New Homes Account for 3.7% of the US Energy Consumption

The residential sector, including single-family, multifamily, and manufactured housing, accounts for about 21.2% of the US energy consumption, according to the 2020 Energy Information Administration’s (EIA) Annual Energy Review. New homes built since 2000 account for just 3.7% of the total energy consumed in the U.S., according to NAHB’s analysis of the 2015 Residential Energy Consumption Survey (RECS) data from the EIA.

According to EIA’s 2020 Annual Energy Review (covering data through 2019), residential sector’s energy use share has been relatively stable, fluctuating around 21%, since 2000. It was 20.7% in 2000 before the housing boom years when millions of new homes were added to the housing stock.

The housing sector share includes “lost” energy, i.e. energy used by the electrical power sector to generate and transmit energy to homes. This approach is not unique to the housing sector. The EIA consistently allocates electrical power sector’s energy use to the four end-use sectors – industrial, commercial, transportation, residential – based on electricity sales.

Most recently, in 2019, the electric power sector accounted for about 37% of the total US energy consumption that was ultimately allocated across the four end-use sectors. Most of the energy that the power sector consumes is lost before it reaches end users (mostly, when heat energy is converted into mechanical energy to turn electrical generators). Additional losses occur when the electricity is used to operate power plants and during the transmission and distribution of electricity to end users.

In the residential sector, EIA’s current estimate is that 1.9 British Thermal Units (BTUs) are lost in generation and transmission for every 1 BTU of electricity actually used in the home. As a result, two thirds of all electrical energy consumption attributed to the residential sector are energy losses by the electrical power sector allocated to housing.

A different survey by the EIA, the Residential Energy Consumption Survey (RECS), allows analyzing residential end-use energy consumption by type of structure and when housing units were built. The most recent 2015 RECS shows that new housing units are more efficient and use less energy per square foot compared to older units.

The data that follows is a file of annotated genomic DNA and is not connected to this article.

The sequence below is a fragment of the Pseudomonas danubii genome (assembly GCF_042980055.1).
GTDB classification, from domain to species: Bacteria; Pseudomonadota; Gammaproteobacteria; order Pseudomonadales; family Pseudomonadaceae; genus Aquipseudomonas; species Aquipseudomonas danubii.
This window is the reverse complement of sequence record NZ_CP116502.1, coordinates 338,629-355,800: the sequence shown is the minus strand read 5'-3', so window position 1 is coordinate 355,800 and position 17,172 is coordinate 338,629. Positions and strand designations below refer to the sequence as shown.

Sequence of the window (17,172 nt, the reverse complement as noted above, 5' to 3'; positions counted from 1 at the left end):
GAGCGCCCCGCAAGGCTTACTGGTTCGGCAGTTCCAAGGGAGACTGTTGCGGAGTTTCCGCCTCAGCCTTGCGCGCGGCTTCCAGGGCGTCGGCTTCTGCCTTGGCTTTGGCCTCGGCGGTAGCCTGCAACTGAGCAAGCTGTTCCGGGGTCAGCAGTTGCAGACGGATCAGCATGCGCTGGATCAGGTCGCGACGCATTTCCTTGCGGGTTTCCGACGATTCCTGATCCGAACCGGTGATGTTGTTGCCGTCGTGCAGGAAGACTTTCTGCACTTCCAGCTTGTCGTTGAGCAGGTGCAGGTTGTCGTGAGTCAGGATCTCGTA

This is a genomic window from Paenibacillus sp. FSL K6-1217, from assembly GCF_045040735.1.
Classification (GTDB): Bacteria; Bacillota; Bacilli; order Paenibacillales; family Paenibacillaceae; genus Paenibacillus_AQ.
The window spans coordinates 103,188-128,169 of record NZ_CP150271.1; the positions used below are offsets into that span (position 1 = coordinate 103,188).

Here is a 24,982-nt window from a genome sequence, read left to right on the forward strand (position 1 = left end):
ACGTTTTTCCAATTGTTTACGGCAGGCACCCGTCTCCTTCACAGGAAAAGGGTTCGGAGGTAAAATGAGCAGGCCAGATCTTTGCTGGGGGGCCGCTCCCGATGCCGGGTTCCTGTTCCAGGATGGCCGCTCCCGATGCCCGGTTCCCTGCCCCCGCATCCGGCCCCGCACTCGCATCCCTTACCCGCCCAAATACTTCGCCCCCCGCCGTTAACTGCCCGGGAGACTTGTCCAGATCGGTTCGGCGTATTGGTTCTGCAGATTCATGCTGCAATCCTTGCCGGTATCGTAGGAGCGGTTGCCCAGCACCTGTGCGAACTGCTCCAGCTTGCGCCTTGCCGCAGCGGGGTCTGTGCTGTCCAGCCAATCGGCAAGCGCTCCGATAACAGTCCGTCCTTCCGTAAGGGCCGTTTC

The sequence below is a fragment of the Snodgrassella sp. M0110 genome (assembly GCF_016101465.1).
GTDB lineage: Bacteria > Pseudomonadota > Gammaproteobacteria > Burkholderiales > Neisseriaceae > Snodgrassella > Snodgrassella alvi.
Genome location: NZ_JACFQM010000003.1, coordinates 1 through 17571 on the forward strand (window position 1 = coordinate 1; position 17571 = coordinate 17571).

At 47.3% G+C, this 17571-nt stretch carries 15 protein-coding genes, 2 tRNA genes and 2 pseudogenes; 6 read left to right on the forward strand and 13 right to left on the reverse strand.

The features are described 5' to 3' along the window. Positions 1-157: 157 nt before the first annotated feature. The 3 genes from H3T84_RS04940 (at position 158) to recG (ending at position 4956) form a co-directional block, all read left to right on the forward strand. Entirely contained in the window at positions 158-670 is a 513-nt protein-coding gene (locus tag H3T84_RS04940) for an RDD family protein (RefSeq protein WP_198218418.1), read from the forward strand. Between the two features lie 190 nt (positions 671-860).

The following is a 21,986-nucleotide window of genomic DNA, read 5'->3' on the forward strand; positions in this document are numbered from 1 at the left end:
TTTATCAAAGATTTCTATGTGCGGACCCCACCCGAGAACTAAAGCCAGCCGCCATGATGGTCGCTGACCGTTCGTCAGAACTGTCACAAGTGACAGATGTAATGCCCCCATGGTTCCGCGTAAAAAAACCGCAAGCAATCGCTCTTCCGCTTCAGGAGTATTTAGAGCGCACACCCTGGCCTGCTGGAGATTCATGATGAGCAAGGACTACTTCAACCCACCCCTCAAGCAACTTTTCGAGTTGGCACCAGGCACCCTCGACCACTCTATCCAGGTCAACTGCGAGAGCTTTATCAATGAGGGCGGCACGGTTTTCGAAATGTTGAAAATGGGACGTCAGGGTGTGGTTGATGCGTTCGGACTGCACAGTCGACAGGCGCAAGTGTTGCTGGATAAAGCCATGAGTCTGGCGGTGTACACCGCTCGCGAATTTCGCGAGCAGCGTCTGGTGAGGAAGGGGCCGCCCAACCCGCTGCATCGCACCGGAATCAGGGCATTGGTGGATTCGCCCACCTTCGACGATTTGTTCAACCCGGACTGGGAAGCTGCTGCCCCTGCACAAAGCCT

Even though newer homes are larger, their average site energy consumption per household is often lower as a result of higher energy efficiency. While a typical US household consumes 77.1 million BTU per year, households occupying units built since 2010 use 67 million BTU per year. This explains why new homes built since 2010, account for 3.2% of the US housing stock but only use 2.8% of the residential site energy. Adding homes built in 2000-2009, increases the share of site energy consumed by newer homes by additional 14.6%. As a result, homes built between 2000 and 2015 account for 17.4% of residential sector’s end-use energy.

Assuming that energy losses related to electric power generation and transmission are proportional to energy used on site by households, new homes built since 2000 account for 3.7% of the total US energy consumption (or 17.4% of the residential share). Homes built prior to 2000 account for 17.6% of the US energy consumption (or the remaining 82.6% of the residential share).

Residential sector’s energy consumption is what drives greenhouse gas emissions attributed to housing. The EIA and Environmental Protection Agency (EPA) usually report total greenhouse gas emissions in million metric tons of CO2 equivalent (MMT CO2Eq), inflating metric tons of non-CO2 gases (methane, nitrous oxide, various hydrofluorocarbons, perfluorocarbons, and sulfur hexafluoride) to account for their greater global warming potentials per ton.

According to the latest EPA report “US Greenhouse Gas Emissions and Sinks: 1990-2018”, 90% of residential greenhouse emissions are CO2. While the residential sector accounts for 21% of energy consumption, its share of CO2 emissions is 20%. Furthermore, the residential sector generates very little greenhouse gases other than CO2, and so accounts for less than 16% of total greenhouse gas emissions measured in MMT CO2 equivalents. Excluding greenhouse gases related to electric power generation and distribution reduces the share of residential sector’s emissions to 5.7%.

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